“Bad Rabbit” Malware
You may have seen media coverage this morning about another widespread ransomware attack, called “Bad Rabbit,” that has impacted thousands of computers in Europe. Ransomware is software that encrypts your files and then demands payment to the attacker for the decryption key. While there have been few reports of attacks in the United States so far, that may change through the day.
The malware spreads when the attacker infects an advertisement or an image on a website. (Many less-reputable websites don’t thoroughly check their advertisements.) When you visit the website, the infected advertisement presents a pop-up pretending to be an Adobe Flash software update. Clicking on the update installs the malware and begins the encryption process.
What can you do to protect yourself?
Your FIT computer is running antivirus software that will protect it from Bad Rabbit. However, antivirus software is not foolproof, so please follow the following guidelines, both at FIT and on your personal computers.
- Be careful what sites you visit on the internet. Less reputable websites are less vigilant about checking advertisements and images.
- Make sure you have antivirus running on personal computers. To learn more about how to download free Sophos Antivirus for your personal computers, follow the instructions on the IT Cybersafe webpage.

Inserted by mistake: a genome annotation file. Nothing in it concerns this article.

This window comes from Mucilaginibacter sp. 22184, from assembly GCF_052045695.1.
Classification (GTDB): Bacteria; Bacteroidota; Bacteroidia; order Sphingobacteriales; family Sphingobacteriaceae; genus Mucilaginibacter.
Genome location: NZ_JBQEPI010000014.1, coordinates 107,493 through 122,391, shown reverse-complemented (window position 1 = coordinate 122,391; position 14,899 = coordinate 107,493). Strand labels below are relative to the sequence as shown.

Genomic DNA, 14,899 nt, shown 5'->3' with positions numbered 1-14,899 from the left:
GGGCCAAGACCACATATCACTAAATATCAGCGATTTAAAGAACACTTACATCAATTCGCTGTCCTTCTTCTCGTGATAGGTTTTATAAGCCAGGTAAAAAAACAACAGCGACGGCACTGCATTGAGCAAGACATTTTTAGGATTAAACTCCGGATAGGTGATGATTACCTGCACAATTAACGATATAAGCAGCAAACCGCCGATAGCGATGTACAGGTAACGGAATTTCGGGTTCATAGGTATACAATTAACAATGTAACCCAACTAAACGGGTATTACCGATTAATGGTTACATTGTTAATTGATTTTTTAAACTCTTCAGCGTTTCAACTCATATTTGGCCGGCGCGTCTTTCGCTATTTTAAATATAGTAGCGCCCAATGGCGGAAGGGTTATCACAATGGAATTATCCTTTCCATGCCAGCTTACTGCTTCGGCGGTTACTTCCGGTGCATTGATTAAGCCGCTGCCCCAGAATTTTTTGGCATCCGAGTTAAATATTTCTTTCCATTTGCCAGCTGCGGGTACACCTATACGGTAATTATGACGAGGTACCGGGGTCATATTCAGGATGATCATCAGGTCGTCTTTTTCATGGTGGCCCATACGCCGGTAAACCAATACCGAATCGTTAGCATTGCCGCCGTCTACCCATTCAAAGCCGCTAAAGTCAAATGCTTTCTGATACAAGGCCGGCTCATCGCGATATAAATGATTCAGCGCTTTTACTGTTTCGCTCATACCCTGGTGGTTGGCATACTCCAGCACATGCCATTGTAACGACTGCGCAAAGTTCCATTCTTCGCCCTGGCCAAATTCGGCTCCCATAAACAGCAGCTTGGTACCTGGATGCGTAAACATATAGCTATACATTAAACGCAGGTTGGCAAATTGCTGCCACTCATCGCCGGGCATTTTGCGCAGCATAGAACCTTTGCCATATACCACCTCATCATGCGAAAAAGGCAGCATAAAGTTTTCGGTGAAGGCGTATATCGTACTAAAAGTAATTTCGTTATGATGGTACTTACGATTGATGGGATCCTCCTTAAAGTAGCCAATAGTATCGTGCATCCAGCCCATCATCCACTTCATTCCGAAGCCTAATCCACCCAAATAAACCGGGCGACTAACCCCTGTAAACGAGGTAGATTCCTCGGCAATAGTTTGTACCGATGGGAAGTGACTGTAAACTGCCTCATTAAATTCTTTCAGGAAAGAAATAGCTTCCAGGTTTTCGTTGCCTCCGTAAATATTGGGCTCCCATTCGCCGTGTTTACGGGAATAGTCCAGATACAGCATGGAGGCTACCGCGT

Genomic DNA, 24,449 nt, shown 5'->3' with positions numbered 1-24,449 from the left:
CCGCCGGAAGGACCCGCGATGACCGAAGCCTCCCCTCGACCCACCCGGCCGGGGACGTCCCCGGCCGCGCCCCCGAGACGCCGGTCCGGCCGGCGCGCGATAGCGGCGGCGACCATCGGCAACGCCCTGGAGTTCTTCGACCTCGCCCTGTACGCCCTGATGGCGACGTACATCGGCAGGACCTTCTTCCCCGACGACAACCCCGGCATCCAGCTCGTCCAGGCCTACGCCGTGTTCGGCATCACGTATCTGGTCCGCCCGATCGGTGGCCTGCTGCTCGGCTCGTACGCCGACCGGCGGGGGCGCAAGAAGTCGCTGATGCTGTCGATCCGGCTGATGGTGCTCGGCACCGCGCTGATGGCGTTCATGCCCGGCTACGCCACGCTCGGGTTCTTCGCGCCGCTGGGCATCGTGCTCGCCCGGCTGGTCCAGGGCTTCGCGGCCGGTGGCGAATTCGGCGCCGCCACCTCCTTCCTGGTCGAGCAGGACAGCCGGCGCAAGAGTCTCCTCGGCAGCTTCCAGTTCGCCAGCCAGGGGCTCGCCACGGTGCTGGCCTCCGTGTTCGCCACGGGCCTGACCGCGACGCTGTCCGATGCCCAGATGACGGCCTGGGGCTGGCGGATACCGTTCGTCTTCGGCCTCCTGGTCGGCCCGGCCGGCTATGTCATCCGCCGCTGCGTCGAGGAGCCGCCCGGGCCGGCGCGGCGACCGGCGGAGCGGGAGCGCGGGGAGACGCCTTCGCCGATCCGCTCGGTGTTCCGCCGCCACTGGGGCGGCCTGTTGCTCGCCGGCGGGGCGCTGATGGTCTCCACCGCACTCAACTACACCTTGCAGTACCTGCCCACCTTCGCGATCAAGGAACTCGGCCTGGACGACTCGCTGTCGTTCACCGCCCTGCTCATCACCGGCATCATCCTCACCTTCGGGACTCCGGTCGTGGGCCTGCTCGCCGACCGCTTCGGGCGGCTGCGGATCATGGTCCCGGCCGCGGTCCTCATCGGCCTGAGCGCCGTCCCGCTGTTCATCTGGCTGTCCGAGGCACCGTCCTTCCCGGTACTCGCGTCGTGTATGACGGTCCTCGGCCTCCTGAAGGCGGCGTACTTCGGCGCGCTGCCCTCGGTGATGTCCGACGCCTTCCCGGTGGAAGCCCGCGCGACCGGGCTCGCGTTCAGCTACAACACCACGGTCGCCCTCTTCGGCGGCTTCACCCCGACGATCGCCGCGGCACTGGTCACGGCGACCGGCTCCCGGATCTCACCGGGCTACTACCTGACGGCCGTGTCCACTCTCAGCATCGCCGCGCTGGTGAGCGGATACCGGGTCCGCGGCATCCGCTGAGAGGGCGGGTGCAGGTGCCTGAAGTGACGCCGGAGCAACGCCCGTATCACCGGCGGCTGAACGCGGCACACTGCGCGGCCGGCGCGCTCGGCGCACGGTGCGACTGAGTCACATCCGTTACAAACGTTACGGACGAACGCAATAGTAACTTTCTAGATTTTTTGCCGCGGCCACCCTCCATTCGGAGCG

- For the next week or so, don’t click on Adobe updates. As a rule, only click on updates where your computer tells you it has verified the publisher.
- Don’t store important files on your computer’s C: drive (local drive). Those files are not backed up, so if they are lost or damaged due to malware or mechanical failure, you can’t recover them. Store important files on an FIT file server or Google Drive.
Where can you get more information?
Here are additional articles about Bad Rabbit
The Division of Information Technology is dedicated to informing the community of the latest cybersecurity threats. Visit fitnyc.edu/cybersafe and stay tuned for emails from [email protected] for the latest from the Cybersafe campaign at FIT.
Be aware—and be cybersafe!
Questions? Comments? Email [email protected] or call 212 217.HELP (4357).